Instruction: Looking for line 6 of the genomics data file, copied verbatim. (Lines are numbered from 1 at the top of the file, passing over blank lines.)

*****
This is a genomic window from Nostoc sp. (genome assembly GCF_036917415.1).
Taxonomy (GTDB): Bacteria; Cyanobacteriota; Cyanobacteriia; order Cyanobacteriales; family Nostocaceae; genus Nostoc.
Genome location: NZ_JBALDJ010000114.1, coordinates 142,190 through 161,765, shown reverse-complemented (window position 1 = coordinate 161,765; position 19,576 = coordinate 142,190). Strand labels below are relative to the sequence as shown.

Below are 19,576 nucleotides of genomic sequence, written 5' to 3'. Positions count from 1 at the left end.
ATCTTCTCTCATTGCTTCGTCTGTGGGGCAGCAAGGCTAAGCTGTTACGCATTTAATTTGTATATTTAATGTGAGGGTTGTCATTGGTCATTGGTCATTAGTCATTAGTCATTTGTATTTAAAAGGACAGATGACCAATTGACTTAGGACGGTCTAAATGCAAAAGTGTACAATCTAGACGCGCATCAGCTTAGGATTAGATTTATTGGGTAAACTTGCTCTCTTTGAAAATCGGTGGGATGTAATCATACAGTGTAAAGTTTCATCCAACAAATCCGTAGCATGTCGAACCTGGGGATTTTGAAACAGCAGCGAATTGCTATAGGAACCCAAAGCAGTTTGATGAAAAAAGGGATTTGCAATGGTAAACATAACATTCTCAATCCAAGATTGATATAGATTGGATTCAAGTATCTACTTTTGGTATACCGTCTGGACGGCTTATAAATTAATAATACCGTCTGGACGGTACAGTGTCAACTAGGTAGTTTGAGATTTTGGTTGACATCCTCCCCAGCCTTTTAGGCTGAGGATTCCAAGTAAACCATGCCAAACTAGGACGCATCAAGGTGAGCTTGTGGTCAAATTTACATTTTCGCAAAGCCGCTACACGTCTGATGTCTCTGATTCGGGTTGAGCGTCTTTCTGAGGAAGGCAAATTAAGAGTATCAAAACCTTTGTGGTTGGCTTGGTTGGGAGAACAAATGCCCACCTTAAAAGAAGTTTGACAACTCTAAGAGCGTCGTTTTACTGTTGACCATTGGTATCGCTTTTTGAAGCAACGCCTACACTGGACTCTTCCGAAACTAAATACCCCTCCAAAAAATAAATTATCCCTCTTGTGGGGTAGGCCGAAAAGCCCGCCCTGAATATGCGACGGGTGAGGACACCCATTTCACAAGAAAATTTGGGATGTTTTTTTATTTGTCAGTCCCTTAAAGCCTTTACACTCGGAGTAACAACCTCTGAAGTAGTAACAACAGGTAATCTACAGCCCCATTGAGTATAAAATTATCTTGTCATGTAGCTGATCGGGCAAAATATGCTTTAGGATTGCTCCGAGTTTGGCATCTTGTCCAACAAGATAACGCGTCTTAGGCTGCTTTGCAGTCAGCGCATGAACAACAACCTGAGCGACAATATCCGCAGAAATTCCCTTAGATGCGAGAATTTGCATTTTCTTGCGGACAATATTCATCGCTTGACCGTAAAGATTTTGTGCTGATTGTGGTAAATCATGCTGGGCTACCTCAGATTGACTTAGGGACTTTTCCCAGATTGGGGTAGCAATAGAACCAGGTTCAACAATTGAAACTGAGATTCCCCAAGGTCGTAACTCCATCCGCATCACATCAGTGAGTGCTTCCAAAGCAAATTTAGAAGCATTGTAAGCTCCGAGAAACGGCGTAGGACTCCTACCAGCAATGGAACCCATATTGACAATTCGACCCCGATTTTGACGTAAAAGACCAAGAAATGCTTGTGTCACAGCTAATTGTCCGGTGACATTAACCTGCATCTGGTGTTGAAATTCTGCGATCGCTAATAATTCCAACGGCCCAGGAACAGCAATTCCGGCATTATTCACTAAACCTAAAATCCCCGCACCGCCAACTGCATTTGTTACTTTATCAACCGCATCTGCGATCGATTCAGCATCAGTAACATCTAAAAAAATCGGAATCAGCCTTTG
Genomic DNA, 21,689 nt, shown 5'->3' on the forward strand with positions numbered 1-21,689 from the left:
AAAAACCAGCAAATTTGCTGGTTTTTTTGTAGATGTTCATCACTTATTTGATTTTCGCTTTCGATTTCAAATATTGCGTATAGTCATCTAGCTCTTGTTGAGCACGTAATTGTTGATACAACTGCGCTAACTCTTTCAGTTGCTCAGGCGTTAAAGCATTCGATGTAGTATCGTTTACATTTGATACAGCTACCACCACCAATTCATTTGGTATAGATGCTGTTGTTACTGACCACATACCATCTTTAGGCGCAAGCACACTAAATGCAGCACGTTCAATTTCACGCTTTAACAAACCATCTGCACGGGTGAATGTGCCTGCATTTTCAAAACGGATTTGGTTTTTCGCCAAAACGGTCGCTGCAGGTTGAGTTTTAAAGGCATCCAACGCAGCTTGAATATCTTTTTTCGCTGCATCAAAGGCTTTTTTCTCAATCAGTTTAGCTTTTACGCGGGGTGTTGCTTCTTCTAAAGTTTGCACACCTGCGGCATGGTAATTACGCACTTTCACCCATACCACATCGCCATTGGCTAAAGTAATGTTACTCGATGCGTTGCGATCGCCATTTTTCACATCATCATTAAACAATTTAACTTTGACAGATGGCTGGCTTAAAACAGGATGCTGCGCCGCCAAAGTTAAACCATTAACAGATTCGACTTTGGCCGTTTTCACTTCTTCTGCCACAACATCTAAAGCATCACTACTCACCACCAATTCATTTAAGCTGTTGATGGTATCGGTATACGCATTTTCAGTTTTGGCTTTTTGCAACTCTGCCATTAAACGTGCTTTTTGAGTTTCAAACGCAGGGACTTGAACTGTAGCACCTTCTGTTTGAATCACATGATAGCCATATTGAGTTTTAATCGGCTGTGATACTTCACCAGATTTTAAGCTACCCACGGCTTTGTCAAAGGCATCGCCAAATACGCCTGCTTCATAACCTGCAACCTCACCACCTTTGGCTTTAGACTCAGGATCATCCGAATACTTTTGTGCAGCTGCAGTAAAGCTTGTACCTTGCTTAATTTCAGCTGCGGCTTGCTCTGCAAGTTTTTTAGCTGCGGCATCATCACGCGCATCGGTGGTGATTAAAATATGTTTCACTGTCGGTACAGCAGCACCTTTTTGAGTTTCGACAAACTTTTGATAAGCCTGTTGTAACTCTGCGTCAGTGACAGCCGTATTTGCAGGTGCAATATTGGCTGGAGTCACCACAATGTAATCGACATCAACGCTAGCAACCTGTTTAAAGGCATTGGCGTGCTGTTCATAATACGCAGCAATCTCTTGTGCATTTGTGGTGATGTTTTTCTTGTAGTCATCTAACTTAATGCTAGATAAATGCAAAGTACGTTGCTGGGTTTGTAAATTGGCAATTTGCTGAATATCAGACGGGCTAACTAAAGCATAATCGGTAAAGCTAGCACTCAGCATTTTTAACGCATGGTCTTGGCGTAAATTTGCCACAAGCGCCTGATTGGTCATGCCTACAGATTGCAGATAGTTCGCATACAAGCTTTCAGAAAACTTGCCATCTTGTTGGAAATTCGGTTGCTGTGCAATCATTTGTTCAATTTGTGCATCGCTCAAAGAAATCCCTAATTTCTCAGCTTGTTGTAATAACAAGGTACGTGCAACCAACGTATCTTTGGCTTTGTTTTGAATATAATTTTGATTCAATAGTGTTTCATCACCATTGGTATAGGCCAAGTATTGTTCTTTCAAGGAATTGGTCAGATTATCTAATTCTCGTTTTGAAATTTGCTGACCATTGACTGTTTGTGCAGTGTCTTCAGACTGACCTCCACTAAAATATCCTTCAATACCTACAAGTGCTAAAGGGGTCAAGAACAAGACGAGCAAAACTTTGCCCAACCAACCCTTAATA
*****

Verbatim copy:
Genomic DNA, 21,689 nt, shown 5'->3' on the forward strand with positions numbered 1-21,689 from the left: